On the heels of a recent New York Times report that Facebook expects to register its 200 millionth member anytime now comes news that the company is also trying to drum up money to help manage its explosive growth. Frankly, wads of cash isn't all Facebook needs.
BusinessWeek reports that Facebook is shopping around for new credit lines intended to help finance improved infrastructure. One thing the company apparently needs is better a way to manage its massive photo storage needs. According to the article, Facebook is now the largest photo-sharing site on the planet and is struggling under the weight of more than 10 billion images that have been uploaded by users. Facebook needs a place to put all those photos and, as a result, its storage technology needs are skyrocketing.
The company is looking for about $100 million in debt financing so it can beef up its backend, but its unlikely that means Facebook is running out of cash, as some speculate. These are simply growing pains for a company that's already five years old (that's 104 in Internet years). Now Facebook is being chased by the next hot young thing, and executives need to shore up the company's foundation if they want to stay competitive.
Facebook CEO Mark Zuckerberg defined social networking before there even was such a thing when he launched the blazing-hot company in 2004. It's doubtful he could have predicted its success so it's no surprise Facebook is scrambling for ways to keep up with user demand.
Despite the current state of the economy, it's unlikely the company will have too much trouble finding the credit lines it needs but Technologizer's Ed Oswald says Zuckerberg needs to get his management issues straightened out if they want to look good to investors. I agree, but I also think that before Zuckerberg signs on the bank's dotted line he ought to have a better plan in place for dealing with future changes on the customer-facing side of things than he has in the past.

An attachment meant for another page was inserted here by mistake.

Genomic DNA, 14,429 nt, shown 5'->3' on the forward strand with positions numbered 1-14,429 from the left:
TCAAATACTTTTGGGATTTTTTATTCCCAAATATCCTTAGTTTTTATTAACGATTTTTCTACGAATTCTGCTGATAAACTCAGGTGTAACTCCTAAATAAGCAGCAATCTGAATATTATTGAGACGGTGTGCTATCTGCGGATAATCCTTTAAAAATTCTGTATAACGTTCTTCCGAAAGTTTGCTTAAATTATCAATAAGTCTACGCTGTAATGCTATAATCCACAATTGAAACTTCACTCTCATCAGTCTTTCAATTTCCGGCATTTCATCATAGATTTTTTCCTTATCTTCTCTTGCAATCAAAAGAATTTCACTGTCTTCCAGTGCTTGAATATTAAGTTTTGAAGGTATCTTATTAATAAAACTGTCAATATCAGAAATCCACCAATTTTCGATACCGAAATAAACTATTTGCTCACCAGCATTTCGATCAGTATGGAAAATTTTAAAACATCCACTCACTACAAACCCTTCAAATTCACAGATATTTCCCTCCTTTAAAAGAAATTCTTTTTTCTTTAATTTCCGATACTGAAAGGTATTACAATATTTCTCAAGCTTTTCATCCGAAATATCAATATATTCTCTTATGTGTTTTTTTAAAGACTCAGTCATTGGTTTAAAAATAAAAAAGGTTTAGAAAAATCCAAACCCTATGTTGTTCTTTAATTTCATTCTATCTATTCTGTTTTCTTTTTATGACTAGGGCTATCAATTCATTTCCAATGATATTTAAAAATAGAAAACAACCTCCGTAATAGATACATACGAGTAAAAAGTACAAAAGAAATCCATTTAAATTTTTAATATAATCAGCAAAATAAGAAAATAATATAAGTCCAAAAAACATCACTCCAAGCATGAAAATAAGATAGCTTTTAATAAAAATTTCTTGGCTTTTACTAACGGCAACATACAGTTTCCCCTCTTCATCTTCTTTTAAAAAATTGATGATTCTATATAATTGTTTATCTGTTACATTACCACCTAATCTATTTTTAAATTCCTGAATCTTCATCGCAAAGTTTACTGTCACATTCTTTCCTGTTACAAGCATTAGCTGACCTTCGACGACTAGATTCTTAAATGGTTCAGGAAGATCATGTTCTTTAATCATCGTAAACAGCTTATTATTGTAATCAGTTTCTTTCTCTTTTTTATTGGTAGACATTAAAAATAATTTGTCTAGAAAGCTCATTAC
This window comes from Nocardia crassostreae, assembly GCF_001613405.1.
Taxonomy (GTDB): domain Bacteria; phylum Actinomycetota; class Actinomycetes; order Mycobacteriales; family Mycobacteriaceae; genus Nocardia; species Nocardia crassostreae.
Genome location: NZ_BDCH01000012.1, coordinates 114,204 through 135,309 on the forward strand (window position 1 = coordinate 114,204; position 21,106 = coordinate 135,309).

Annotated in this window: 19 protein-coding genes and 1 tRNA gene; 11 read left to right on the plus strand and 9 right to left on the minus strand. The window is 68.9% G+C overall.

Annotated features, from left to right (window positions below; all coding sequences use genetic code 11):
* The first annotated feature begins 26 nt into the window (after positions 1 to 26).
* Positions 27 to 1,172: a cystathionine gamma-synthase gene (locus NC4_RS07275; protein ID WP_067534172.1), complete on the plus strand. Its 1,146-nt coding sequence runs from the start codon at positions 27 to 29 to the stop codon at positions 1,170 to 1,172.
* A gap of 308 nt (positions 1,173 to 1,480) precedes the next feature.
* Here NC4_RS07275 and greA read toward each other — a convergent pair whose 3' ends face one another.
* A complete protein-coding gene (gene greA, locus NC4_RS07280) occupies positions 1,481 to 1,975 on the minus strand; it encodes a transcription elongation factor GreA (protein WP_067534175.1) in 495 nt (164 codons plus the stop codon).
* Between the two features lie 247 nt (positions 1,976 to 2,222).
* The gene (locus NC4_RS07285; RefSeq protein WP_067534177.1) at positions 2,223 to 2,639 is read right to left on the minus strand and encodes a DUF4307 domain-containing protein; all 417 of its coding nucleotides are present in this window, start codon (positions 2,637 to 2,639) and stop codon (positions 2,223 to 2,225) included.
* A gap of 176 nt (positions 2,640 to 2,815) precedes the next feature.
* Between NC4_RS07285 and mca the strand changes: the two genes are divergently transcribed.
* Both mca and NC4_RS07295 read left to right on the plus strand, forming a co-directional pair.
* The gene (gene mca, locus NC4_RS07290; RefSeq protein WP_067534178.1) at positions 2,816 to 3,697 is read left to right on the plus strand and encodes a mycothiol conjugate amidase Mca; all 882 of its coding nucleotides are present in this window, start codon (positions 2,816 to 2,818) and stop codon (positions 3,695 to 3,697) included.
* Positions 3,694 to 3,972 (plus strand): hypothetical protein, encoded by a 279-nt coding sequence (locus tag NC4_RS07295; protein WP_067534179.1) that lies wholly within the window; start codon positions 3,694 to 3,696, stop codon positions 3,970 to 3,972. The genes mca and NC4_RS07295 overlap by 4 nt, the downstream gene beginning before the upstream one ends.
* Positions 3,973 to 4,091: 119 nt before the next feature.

Facebook is quickly becoming notorious for trotting out new features or policies, only to have to rein them back in when users start screaming. Take Beacon, for example. It was an ill-conceived idea intended to allow Facebook advertisers to publish information about the Internet surfing habits of Facebook users. Naturally, flocks of users came unhinged at what many perceived as an invasion of privacy and the company ultimately pulled the plug on the idea.
Facebook users were also whipped into a frenzy when the company changed its Terms of Service to imply that all user content -- including photos -- would become the property of Facebook in perpetuity. It only took the organized effort of 130,00 registered users for Facebook to backtrack on that idea.
Last month, it took no time at all for Facebook users to protest the site's new redesign. Calling it everything from a Twitter-clone to a unreasonably cluttered mess, complaints were long and loud. Within days, Facebook promised "improvements immediately and over the next several weeks."
If cash is king, a good user experience is its castle. All the money or expensive storage and hardware in the world won't amount to anything if Facebook doesn't stop annoying its user base every time the company comes up with a new idea.
If they don't devise a better approach than, "Whoops, we didn't mean to do that," Facebook fans will jump ship in favor of a more predictable and less schizophrenic method of social networking. Heaven knows there are plenty to choose from.